The MoD is not a market leader in numeracy. It struggles to answer simple questions about budgets. A few weeks before it launched its latest report, the Defence Committee expressed pique when it finally extracted "estimates" for overall spending on Afghanistan (£18bn) and on Libya (£260m). The ministry has a long tradition in wasting billions of taxpayers' money on shoddily conceived procurement contracts, as a report in 2009 revealed. Average overruns were 40 per cent more than the original cost, with an aggregate value of £35bn – the equivalent of nearly a year's defence spending.

It will be interesting to see the extent to which the department has since been kicked into shape. The appointment as head of procurement last December of Bernard Grey, the author of the 2009 report, bodes well. But such is the financial and political grip that UK and other defence contractors have on the department that one should assume the worst. If ever an area across government – and not just in the MoD – were ripe for budgetary examination and decimation, it is defence procurement. Instead it is the service personnel who will bear the burden, not just in job cuts, but in treatment. Over-stretch is now standard across the forces.

When in opposition, Cameron spoke disparagingly about imposing democracy from 10,000 feet. He was right to do so, although perhaps not as glibly as he did. His instincts suggest that he understands far better than any of his predecessors in Downing Street that the time for delusions of grandeur is over. Military intervention, when deemed to be successful, can be the making of a premier. It is what makes them feel important. Remember not just the Falklands but the shot of Margaret Thatcher in the desert with the head scarf?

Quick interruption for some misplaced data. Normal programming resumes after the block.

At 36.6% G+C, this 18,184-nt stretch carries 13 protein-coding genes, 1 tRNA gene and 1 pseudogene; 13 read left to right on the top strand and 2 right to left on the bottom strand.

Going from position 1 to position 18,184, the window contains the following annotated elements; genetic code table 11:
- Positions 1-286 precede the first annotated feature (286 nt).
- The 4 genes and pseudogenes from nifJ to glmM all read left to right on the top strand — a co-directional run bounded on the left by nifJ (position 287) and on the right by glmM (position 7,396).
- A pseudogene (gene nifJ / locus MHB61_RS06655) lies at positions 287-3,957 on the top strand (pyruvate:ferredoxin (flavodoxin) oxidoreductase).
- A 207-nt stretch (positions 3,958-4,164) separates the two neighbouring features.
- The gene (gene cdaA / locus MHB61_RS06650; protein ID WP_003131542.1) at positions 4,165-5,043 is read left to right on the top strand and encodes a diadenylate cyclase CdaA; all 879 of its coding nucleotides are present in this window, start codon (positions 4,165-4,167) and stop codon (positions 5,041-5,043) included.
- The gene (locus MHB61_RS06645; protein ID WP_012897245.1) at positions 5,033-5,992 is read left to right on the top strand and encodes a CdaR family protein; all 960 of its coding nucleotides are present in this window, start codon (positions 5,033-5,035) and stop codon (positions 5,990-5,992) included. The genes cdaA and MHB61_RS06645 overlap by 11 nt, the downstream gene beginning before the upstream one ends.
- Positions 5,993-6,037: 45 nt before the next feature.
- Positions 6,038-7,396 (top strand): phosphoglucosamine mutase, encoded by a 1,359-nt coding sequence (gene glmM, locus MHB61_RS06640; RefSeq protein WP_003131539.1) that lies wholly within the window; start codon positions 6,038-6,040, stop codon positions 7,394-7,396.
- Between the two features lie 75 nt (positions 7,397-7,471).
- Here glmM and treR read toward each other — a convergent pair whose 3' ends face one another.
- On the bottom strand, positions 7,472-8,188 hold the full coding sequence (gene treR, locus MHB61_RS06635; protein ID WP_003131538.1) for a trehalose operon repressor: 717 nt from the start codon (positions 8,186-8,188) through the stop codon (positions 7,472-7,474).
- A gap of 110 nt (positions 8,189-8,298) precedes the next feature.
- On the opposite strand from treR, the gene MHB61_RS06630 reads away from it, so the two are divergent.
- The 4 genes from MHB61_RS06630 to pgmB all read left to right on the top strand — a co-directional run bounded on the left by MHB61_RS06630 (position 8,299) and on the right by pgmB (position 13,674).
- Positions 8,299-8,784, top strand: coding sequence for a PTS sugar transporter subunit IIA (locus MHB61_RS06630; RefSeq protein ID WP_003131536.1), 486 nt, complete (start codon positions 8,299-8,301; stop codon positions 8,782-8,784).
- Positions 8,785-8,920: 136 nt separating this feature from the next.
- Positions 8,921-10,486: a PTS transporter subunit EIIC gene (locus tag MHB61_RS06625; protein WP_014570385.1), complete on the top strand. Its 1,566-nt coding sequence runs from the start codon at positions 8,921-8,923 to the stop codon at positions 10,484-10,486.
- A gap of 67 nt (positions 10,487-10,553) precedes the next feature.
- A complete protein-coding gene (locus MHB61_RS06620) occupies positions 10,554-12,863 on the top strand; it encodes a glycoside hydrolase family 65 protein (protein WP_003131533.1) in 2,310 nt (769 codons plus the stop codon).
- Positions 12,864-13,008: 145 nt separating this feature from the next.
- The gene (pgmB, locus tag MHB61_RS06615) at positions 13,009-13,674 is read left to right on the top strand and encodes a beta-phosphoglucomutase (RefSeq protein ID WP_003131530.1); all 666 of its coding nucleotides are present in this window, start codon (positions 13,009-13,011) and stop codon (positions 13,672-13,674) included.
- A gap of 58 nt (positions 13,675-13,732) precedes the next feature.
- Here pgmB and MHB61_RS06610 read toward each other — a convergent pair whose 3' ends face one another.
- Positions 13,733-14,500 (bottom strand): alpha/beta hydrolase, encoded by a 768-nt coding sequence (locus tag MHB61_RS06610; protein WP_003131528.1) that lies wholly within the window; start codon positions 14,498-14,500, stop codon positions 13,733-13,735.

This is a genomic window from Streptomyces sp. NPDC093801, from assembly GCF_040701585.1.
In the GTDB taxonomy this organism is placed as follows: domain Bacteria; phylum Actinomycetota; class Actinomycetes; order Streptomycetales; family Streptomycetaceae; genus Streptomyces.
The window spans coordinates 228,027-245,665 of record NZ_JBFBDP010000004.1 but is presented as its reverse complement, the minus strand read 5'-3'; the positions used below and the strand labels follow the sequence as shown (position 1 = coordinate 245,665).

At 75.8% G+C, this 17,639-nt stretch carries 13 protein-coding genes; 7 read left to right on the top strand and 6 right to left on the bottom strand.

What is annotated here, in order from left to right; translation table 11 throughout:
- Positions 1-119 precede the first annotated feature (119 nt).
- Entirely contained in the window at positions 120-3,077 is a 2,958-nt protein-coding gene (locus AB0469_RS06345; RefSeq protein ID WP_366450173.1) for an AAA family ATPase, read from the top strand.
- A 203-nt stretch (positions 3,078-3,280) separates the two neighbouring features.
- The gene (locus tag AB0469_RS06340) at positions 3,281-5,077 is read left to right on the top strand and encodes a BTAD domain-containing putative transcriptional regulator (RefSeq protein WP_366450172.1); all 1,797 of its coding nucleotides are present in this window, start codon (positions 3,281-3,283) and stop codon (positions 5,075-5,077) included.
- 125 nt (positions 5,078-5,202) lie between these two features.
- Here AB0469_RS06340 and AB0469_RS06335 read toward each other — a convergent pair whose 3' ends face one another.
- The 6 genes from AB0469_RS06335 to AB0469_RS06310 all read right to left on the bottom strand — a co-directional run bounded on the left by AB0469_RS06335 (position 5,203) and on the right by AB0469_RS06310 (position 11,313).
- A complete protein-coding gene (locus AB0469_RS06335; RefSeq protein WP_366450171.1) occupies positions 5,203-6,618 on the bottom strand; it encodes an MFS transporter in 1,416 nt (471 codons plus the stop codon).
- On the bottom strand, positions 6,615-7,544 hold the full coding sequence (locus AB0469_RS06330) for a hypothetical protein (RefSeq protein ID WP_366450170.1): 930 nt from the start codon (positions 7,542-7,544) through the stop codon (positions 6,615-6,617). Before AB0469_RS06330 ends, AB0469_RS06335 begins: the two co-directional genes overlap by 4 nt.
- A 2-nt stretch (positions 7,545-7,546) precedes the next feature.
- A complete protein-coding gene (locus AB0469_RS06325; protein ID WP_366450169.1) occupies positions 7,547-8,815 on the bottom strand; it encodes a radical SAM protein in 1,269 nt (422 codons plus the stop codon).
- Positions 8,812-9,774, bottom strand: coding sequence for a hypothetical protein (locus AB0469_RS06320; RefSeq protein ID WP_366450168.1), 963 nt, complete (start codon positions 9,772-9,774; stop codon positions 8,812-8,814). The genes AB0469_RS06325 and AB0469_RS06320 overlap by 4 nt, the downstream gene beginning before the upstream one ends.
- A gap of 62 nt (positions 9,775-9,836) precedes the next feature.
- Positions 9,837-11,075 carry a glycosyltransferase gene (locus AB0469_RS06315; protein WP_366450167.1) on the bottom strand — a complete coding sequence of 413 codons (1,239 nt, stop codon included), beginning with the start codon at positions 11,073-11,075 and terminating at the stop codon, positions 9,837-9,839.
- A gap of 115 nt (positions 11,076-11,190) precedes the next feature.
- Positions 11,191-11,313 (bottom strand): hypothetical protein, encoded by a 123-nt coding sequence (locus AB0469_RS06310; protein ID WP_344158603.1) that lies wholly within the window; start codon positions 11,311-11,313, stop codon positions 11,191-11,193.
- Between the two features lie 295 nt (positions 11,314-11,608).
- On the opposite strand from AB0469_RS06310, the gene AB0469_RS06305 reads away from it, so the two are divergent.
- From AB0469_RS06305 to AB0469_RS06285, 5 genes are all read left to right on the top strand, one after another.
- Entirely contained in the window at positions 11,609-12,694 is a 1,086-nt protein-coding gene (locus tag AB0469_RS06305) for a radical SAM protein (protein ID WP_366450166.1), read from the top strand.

Yet Cameron can't bring himself to act upon his hunch. Part of the reason is the flow of events. When confronted by the prospect of a massacre in Benghazi, he joined the French in the sudden deployment of the RAF to impose a no-fly zone. The alternative could have been cataclysmic. He felt he had no choice. But that does not excuse a lack of strategic thinking.

Blair's brand of humanitarian interventionism had virtuous roots in seeing the international community standing idly by in Bosnia. Via Kosovo, Sierra Leone and Afghanistan, it found its nemesis in Iraq. The questions that have dogged policy-makers for the past 20 years – when, how and whether to intervene in sovereign countries to prevent or stem mass abuses – remain as acute as ever. Why, as has been lamented, Libya and not Syria?

These inconsistencies will perhaps never be resolved. Less forgivable is the preening. If Britain is, belatedly, to find a quieter place for itself on the world stage, it should admit as much. If it still believes it is a major military power, then it needs to find the money from somewhere. Any bids for further cuts elsewhere?

John Kampfner is author of 'Freedom For Sale' and 'Blair's Wars'; www.jkampfner.net; twitter@johnkampfner

React Now

Latest stories from i100
Have you tried new the Independent Digital Edition apps?
iJobs Job Widget
iJobs General

Recruitment Genius: Finance Director

£65000 - £80000 per annum: Recruitment Genius: Finance Director required to jo...

Recruitment Genius: Medico-Legal Assistant

£15000 - £25000 per annum: Recruitment Genius: This is a unique opportunity fo...

Ashdown Group: (PHP / Python) - Global Media firm

£50000 per annum + 26 days holiday,pension: Ashdown Group: A highly successful...

The Jenrick Group: Quality Inspector

£27000 per annum + pension + holidays: The Jenrick Group: A Quality Technician...

Day In a Page

Read Next